$ sudo ln -s /var/lib/collectd/rrd/tu-lb-01 /opt/graphite/storage/rrd/tu-lb-01

$ cd /opt/graphite/webapp/graphite
$ sudo vi local_settings.py
TIME_ZONE = 'Europe/Paris'
#for error with log
LOG_RENDERING_PERFORMANCE = True
LOG_CACHE_PERFORMANCE = True
LOG_METRIC_ACCESS = True

WHISPER_DIR = '/opt/graphite/storage/whisper'
RRD_DIR = '/opt/graphite/storage/rrd'
DATA_DIRS = [WHISPER_DIR, RRD_DIR] # Default: set from the above variables
LOG_DIR = '/opt/graphite/storage/log/webapp'
INDEX_FILE = '/opt/graphite/storage/index'  # Search index file
$ sudo apt-get install python-rrdtool

Changing the default refresh interval to 10 sec

Instructions from http://blog.stuartherbert.com/php/2011/09/21/real-time-graphing-with-graphite/

$ sudo vi local_settings.py
DEFAULT_CACHE_DURATION = 10 # Cache images and data for 10s

#below is not necessary, it is just for the composer
$ sudo vi  /opt/graphite/webapp/content/js/composer_widgets.js
//var interval = 60;
var interval = 10;

I had also to change the interval in collectd (write interval in the rrdtool files on the collectd server tu-mon-01):

$ sudo vi /etc/collectd/collectd.conf
<Plugin rrdtool>
  DataDir "/var/lib/collectd/rrd"
  # CacheTimeout 120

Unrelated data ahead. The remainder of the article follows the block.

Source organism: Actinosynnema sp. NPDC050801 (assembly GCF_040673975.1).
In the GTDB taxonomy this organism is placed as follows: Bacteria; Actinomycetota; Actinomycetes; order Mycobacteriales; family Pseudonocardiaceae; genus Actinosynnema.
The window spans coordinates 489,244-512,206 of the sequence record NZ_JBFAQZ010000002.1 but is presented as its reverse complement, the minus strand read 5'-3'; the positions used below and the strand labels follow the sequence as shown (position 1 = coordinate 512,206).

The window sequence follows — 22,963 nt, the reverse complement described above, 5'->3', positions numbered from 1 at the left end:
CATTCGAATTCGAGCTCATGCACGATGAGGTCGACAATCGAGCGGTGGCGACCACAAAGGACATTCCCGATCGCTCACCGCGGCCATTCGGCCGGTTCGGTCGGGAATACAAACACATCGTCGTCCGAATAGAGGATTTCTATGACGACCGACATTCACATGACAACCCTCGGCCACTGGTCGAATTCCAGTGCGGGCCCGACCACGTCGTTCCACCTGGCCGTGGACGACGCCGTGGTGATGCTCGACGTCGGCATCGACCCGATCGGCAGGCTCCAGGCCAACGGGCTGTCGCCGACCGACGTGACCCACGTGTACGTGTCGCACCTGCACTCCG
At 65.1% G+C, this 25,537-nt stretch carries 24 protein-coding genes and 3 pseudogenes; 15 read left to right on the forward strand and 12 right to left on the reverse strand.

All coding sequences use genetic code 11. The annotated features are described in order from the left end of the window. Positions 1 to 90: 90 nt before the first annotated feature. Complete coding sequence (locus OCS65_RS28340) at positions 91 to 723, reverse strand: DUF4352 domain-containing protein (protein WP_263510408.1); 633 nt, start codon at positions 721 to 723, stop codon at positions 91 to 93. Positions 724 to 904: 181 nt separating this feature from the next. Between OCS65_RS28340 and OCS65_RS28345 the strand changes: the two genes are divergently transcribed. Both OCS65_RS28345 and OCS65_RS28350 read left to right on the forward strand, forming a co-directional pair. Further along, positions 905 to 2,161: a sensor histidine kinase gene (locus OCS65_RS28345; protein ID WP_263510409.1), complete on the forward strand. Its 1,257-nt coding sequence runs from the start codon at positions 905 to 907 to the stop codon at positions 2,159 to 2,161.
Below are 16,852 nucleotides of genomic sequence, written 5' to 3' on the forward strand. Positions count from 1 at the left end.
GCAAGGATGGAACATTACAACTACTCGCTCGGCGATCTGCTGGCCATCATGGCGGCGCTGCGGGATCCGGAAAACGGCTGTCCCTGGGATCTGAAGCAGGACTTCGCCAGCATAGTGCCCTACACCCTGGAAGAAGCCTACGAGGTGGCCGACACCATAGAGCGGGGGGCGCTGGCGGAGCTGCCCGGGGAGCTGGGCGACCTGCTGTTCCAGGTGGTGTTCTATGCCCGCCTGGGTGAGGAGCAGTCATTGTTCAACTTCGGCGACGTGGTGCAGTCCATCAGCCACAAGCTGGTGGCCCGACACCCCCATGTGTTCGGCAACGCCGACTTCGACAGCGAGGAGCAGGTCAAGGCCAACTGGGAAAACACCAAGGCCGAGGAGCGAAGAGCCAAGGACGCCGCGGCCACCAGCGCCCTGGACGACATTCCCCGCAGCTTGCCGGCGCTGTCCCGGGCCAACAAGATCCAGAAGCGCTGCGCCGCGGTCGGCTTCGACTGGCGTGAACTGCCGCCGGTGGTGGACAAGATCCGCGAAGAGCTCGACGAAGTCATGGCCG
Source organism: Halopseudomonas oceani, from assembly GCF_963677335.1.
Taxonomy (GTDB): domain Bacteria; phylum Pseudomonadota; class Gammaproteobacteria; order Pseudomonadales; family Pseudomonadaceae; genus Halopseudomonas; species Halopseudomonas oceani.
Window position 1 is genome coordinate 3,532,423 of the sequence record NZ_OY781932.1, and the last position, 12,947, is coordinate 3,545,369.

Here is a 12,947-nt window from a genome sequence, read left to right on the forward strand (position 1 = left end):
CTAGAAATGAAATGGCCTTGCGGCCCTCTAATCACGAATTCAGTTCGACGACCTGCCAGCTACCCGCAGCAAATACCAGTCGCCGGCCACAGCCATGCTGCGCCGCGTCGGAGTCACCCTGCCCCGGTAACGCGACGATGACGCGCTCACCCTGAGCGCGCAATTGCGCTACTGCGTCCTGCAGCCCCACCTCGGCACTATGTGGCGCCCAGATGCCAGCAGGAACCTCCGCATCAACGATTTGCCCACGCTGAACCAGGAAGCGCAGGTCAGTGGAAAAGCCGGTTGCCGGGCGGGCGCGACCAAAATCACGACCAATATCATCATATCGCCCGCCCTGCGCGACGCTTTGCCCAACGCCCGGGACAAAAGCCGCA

CacheFlush 2
  WritesPerSecond 60
</Plugin>

Building the first dashboard

To build a dashboard, you need first to use the graphite composer to create graphs such as :

Graphite Composer example

Composer example

Then you can combine graphs in the Dashboard composer such as:

Dashboard Composer example

Dashboard Composer example

You save your dashboard and you share it to get the url.

Graphite Dashboard Example

Graphite Dashboard Example

In the example above, you can see that I have all the indicators I need to oversee the cluster:

  • CPU on the fronts, the mysql server and the load balancer
  • IO on the mysql server
  • Number of Selects, Inserts, Delete and Updates commands
  • Bandwith on each server (to check that I don’t reach any network limit)
  • Bandwith on the mysql server (in this way, I can estimate the HTTP bandwith usage on the fronts because I use the same virtual NIC for the HTTP and the Mysql transport layer)
  • Number of mysql threads
  • Free memory on each server

Writing a custom Graphite collector to get the response time of the Web Application

With graphite it is very easy to write a custom collector in shell script or python. I wrote this custom collector to check the response time of the application

$ cd graphite/graphite/examples
$ cp example-client.py time-url.py
$ vi time-url.py
$ python time-url.py #see the attached file

see attached file: time-url.py

View the performance counters dashboard while running a stress

With Graphite, I was able to see all the indicators I need while I was running a stress such as:

Graphite dashboard as running a stress test

Graphite dashboard as running a stress test

I you can see response time graph shows that the response time increases from 0.25 to 1,75sec during the test.

Zoom on the response time graph

Zoom on the response time graph